Bowles, Robert G.
Lupo, James A.
Barnes, Stephen D.
College for Professional Studies
MS Systems Engineering
School of Computer & Information Science
Thesis - Open Access
Number of Pages
The Insider threat is defined similarly by experts in the information technology world for businesses, but addressing the threat has not been of great focus for most organizations. Technology and the Internet have grown exponentially over the past decade leading to changes in how business is conducted. Some basic business practices remain the same; protect the organization and its customers from breach of privacy. How data is gathered, stored, and retrieved has changed. Protecting the perimeter is still important, but these changes in technology now open the doors to a new threat; one that is known but not commonly protected against; the insider. Whether intentionally, or accidentally, the insider threat needs to be incorporated into the currently used security architectures and best practices. How should an organization include the insider threat to the current architecture is the question. Changes need to be made by organizations to the current security architecture. Currently, using technology is not enough, but is still necessary. In order to make it better, considering the employee as a whole and the daily activities necessary to complete a job, as well as working with other business units as a whole needs to be included in the architecture. Behavioral traits can be considered but there are issues in privacy that also need to be considered. Monitoring can be done, but that should not be the only thing considered. Employees lack knowledge as to why actions can have a negative effect on an organization and the way to address this is education. Educating end users is necessary and should be performed regularly to keep not just the technologically inclined up to date. Without education, the current technology used will continue to keep out the intruders, but will not be effective enough to protect against intentional and accidental misuse of the organization and its networks.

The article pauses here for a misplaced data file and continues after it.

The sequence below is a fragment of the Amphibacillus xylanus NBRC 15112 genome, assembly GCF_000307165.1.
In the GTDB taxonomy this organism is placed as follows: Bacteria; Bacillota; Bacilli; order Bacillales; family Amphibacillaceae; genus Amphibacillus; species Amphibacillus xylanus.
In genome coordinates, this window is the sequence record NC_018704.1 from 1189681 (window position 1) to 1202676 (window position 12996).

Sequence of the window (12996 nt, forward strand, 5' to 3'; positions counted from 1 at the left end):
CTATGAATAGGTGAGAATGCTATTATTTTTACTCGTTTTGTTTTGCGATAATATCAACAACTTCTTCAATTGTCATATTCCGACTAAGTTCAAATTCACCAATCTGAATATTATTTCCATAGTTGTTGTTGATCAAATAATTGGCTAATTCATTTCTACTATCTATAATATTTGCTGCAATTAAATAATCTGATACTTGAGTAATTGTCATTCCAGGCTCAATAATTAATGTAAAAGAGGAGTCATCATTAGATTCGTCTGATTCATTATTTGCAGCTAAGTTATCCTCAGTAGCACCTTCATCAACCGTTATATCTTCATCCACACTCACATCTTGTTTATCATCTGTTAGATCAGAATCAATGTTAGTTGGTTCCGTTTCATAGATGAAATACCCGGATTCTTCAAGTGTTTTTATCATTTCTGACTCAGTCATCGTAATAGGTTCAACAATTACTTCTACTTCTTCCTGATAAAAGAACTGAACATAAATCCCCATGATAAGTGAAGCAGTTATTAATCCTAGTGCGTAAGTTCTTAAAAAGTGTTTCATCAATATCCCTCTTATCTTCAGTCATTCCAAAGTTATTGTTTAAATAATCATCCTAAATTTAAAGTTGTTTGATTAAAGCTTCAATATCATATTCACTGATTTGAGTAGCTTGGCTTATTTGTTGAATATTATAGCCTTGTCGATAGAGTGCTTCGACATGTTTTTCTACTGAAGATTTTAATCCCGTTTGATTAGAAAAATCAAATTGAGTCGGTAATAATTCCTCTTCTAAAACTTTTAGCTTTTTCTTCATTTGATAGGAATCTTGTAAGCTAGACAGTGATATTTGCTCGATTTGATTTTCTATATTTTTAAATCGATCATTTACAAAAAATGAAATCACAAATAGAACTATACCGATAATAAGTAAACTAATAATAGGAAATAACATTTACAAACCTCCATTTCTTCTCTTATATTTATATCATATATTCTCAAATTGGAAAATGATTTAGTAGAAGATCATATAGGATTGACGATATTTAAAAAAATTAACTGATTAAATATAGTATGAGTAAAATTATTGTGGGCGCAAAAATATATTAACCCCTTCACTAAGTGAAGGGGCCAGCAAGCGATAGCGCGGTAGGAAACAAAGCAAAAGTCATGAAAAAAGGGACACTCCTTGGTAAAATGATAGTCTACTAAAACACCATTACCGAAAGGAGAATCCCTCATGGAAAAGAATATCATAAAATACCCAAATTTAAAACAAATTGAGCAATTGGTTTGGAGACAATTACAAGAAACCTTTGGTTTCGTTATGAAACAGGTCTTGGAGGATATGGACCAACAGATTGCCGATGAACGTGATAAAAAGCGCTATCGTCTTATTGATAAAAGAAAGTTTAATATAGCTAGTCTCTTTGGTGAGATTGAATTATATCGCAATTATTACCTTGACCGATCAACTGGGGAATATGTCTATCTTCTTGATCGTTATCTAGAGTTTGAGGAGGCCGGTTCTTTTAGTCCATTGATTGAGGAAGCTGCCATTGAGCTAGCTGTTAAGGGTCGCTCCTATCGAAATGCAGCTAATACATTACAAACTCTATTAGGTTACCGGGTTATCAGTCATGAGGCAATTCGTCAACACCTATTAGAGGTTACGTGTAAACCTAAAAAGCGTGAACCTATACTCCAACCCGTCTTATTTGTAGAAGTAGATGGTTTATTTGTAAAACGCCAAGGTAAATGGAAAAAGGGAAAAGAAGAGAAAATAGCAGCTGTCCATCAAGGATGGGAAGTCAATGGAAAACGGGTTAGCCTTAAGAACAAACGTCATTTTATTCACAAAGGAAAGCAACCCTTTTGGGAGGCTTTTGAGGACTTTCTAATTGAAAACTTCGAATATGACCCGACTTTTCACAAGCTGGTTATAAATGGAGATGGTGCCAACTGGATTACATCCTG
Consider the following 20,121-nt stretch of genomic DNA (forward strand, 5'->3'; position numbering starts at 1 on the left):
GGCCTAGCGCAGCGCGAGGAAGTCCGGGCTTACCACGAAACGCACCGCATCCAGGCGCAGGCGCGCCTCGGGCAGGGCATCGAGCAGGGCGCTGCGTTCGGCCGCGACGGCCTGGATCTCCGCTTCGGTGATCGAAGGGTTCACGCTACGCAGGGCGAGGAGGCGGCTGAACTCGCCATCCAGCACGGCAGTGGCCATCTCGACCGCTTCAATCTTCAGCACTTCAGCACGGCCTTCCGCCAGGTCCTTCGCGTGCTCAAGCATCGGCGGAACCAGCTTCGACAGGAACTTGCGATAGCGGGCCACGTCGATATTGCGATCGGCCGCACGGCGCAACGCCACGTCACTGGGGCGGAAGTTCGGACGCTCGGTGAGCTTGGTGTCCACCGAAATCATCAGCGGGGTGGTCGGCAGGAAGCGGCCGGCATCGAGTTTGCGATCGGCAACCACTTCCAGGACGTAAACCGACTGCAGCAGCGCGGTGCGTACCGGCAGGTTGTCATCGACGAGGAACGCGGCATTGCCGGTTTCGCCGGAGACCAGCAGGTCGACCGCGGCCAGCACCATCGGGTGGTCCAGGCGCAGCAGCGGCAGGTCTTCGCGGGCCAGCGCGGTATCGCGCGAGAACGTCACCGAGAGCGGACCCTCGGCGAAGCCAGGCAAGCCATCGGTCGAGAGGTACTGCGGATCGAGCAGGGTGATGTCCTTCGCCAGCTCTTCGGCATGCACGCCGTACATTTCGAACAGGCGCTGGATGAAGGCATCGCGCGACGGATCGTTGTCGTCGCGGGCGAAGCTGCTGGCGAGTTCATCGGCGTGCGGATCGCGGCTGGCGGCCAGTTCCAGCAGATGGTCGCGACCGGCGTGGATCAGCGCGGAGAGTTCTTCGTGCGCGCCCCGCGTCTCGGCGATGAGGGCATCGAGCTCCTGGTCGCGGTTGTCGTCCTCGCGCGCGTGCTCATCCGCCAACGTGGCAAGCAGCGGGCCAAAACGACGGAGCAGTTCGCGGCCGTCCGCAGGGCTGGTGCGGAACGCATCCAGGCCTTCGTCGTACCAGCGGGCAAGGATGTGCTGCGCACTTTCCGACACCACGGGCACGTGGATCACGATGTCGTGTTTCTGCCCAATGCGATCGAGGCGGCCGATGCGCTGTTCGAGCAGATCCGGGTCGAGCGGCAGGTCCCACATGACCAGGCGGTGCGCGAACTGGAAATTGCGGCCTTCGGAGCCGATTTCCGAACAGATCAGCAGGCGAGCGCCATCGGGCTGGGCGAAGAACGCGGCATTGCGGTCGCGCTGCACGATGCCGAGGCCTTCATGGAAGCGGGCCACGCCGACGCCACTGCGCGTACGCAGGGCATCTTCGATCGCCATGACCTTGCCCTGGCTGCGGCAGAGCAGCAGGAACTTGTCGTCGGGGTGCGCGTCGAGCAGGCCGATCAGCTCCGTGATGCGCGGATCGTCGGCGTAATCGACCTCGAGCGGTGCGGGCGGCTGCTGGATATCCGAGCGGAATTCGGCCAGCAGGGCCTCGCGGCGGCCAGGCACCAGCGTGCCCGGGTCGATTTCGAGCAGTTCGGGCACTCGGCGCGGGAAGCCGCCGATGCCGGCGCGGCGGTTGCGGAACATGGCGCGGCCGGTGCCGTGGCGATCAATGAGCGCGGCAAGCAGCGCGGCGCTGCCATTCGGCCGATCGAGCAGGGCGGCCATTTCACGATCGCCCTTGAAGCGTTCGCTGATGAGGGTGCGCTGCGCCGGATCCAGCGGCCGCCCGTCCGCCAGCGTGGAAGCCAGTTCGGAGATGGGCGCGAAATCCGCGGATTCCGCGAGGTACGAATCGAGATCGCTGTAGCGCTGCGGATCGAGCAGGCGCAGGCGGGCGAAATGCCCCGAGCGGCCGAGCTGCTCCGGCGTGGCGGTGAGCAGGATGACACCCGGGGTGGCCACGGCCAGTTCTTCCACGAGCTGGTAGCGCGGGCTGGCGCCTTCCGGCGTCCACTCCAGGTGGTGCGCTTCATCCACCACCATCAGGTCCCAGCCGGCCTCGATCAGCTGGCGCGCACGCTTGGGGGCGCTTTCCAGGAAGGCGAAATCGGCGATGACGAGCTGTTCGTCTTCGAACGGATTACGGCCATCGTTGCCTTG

Date of Award
© Jacinda Wunderlich
All content in this Collection is owned by and subject to the exclusive control of Regis University and the authors of the materials. It is available only for research purposes and may not be used in violation of copyright laws or for unlawful purposes. The materials may not be downloaded in whole or in part without permission of the copyright holder or as otherwise authorized in the “fair use” standards of the U.S. copyright laws and regulations.
Wunderlich, Jacinda L., "The Insider Threat" (2011). Student Publications. 636.